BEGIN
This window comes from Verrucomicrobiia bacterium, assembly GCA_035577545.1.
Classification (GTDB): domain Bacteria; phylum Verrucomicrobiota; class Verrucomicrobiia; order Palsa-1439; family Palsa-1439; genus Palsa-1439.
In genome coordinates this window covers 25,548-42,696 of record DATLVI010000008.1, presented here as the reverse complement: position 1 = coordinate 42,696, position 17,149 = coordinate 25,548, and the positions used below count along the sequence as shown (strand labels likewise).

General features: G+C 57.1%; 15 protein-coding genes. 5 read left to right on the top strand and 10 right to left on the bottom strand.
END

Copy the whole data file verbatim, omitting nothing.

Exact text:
This window comes from Verrucomicrobiia bacterium, assembly GCA_035577545.1.
Classification (GTDB): domain Bacteria; phylum Verrucomicrobiota; class Verrucomicrobiia; order Palsa-1439; family Palsa-1439; genus Palsa-1439.
In genome coordinates this window covers 25,548-42,696 of record DATLVI010000008.1, presented here as the reverse complement: position 1 = coordinate 42,696, position 17,149 = coordinate 25,548, and the positions used below count along the sequence as shown (strand labels likewise).

General features: G+C 57.1%; 15 protein-coding genes. 5 read left to right on the top strand and 10 right to left on the bottom strand.